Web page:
July 11, 2007
Adventures in partisan wonderland
My day in DC testifying at the House Judiciary Committee hearing on Bush's commutation of Libby's sentence was quite an experience. Sadly, only a small part of the VERY lengthy hearing was about sentencing issues, principally because the presence of Joe Wilson as a witness led to much partisan bickering over Valerie Plame and yellow-cake uranium (which sounds like a new Cold Stone Creamery flavor).
After my travels and a chance to catch up on other happenings, I hope to be able to comment with some perspective on what the Bush commutation might come to mean for federal sentencing law. Today's fun just reinforced that (unsurprisingly) some politicians are more interested in political soundbites than sentencing policies.
July 11, 2007 at 08:22 PM | Permalink
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I found your written testimony very persuasive, especially the poignant contrast of Bush's decision to commute Libby's sentence with his refusal to grant clemency to your client Mr. Washington. I was most stricken by a point that had been raised somewhere else, but which you treated well in the testimony: the sad irony of the timing of the Supreme Court's opinion in the Rita matter and the Libby commutation just days later, given their virtually opposite philosophical, logical, and legal underpinnings.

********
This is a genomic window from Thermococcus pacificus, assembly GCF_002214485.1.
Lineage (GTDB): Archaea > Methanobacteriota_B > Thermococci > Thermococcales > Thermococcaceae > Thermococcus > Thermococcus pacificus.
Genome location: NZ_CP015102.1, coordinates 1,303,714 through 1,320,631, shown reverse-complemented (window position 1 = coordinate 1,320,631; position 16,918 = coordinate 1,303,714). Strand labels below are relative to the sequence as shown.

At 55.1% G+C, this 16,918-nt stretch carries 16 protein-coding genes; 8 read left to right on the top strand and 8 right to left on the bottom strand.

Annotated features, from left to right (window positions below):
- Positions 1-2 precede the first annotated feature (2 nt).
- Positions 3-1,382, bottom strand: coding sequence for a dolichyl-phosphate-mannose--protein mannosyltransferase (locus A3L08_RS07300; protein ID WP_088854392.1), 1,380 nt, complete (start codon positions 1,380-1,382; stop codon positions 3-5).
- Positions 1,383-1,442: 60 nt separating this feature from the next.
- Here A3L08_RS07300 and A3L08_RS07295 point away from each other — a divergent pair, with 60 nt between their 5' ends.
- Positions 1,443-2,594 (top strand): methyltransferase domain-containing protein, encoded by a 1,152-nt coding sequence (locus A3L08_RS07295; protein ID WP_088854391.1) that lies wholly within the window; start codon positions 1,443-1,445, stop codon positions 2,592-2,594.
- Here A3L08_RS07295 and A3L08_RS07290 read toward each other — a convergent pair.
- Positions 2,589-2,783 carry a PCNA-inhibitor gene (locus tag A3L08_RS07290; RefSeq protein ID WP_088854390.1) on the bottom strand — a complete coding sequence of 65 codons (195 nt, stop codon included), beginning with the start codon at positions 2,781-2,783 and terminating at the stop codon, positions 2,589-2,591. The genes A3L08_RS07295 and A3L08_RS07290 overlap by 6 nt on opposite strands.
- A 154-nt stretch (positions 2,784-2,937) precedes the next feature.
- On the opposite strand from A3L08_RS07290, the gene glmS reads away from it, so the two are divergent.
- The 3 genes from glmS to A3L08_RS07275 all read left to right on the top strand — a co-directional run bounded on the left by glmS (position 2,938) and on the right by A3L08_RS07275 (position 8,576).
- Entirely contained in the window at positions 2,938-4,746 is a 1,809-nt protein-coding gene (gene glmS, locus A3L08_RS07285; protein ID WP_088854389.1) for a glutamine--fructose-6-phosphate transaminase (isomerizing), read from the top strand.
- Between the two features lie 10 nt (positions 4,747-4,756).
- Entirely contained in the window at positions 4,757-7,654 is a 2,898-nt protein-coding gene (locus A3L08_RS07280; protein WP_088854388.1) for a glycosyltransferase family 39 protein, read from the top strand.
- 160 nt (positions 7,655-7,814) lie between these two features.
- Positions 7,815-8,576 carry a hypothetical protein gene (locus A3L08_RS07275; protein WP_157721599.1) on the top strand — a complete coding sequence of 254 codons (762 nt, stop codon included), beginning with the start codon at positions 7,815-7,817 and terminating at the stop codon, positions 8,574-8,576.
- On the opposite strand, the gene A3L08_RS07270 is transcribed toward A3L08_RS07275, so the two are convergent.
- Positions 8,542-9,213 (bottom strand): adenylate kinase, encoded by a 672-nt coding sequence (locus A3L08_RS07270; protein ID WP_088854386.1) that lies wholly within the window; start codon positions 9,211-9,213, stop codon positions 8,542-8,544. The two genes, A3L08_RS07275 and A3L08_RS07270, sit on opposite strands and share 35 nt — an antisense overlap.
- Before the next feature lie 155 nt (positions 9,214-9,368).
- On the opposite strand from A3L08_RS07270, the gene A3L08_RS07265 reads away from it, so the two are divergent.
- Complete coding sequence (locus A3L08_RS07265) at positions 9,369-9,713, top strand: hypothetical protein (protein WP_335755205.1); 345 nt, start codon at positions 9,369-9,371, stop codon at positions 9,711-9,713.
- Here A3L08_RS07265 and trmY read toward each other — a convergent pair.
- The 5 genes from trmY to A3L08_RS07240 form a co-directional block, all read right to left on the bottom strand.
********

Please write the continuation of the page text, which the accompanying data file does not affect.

Posted by: Ed | Jul 11, 2007 10:30:32 PM
Thanks, Ed, for suggesting my testimony is a keeper.
Posted by: Doug B. | Jul 11, 2007 10:35:10 PM
Thanks for the written testimony. I would love to pick your brain about some things in it, once I look it over, I'm sure.
The live web cast finally kicked in for the last session so I was able to catch some of it. My thoughts were reflected in what you wrote above. I wondered if you felt as out of place / impatient as I would have felt, sitting there with expertise in what I research and having to listen to everyone talk about everything else. The questions that were asked to you did not seem very interesting either. They were more rhetorical than anything. "Do you think sentencing should be unfair and biased in favor of certain people with political connections?" That wasn't a real question, of course. But that certainly was the feel that they had, in my view. In my mind, you were the best source of information they had in the room and they danced all around you. But, then again, that may be my academic bias coming through.
To me the larger problem is this: sentencing and pardoning are really two wildly different things and the premises, logic, and understandings associated with each are not transmissible.
Now, stop avoiding the REAL issue ... what were the snacks like? Did they have a classy spread of goodies for the visitors? Or, was it crackers and bottle water? Do tell!
Posted by: PSRuckman | Jul 11, 2007 10:54:15 PM
I have a question (echoing PSRuckman's comment)--why is a pardon relevant at all to sentencing law? Isn't the pardon power designed to be the safety valve which gives legitimacy to necessarily harsh laws?